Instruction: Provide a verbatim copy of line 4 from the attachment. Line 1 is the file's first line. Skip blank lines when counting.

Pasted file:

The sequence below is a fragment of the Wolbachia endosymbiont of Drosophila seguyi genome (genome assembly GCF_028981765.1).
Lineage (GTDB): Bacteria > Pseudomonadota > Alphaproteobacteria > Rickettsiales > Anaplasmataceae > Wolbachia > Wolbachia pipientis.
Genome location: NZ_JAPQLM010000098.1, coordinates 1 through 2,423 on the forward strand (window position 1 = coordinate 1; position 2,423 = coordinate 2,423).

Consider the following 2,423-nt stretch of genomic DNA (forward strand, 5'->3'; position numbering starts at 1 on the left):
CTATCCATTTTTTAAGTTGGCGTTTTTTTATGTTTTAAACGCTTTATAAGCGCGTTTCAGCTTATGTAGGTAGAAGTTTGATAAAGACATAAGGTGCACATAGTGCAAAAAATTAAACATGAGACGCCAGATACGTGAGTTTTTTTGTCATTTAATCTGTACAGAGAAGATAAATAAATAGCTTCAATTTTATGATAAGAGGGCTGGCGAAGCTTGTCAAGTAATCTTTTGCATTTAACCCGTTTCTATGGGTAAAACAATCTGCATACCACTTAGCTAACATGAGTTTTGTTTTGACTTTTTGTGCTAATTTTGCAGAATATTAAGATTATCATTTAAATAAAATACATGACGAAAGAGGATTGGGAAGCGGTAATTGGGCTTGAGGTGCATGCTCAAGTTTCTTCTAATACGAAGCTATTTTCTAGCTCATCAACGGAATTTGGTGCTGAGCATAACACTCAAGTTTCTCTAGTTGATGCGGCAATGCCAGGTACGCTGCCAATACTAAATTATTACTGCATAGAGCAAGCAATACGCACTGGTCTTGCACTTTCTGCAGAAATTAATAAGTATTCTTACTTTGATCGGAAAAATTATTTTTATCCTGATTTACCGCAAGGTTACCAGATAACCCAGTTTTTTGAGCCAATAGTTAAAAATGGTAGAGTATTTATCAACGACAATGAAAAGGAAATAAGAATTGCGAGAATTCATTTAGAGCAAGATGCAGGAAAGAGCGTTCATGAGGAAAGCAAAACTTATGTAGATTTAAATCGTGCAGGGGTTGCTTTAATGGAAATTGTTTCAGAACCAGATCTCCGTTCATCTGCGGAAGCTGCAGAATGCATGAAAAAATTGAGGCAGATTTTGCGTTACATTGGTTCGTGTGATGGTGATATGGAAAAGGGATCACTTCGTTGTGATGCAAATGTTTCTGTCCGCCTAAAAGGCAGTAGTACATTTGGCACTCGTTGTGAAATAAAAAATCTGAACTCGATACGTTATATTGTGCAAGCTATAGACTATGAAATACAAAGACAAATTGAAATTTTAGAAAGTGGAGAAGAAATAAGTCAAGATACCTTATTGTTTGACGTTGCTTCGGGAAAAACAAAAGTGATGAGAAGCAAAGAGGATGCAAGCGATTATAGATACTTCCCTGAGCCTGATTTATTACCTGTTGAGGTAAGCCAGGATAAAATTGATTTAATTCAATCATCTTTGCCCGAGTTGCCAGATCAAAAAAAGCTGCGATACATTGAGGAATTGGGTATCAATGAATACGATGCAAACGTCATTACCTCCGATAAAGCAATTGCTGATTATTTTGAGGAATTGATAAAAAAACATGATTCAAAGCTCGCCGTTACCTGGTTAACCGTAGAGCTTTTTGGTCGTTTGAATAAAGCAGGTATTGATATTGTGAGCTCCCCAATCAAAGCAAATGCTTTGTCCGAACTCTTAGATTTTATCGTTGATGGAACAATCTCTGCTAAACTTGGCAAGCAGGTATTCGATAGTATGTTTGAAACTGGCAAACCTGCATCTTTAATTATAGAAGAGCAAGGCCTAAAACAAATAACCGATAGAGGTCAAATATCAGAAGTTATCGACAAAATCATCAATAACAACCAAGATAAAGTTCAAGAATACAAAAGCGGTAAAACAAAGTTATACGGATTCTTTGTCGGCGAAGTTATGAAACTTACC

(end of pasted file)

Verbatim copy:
Consider the following 2,423-nt stretch of genomic DNA (forward strand, 5'->3'; position numbering starts at 1 on the left):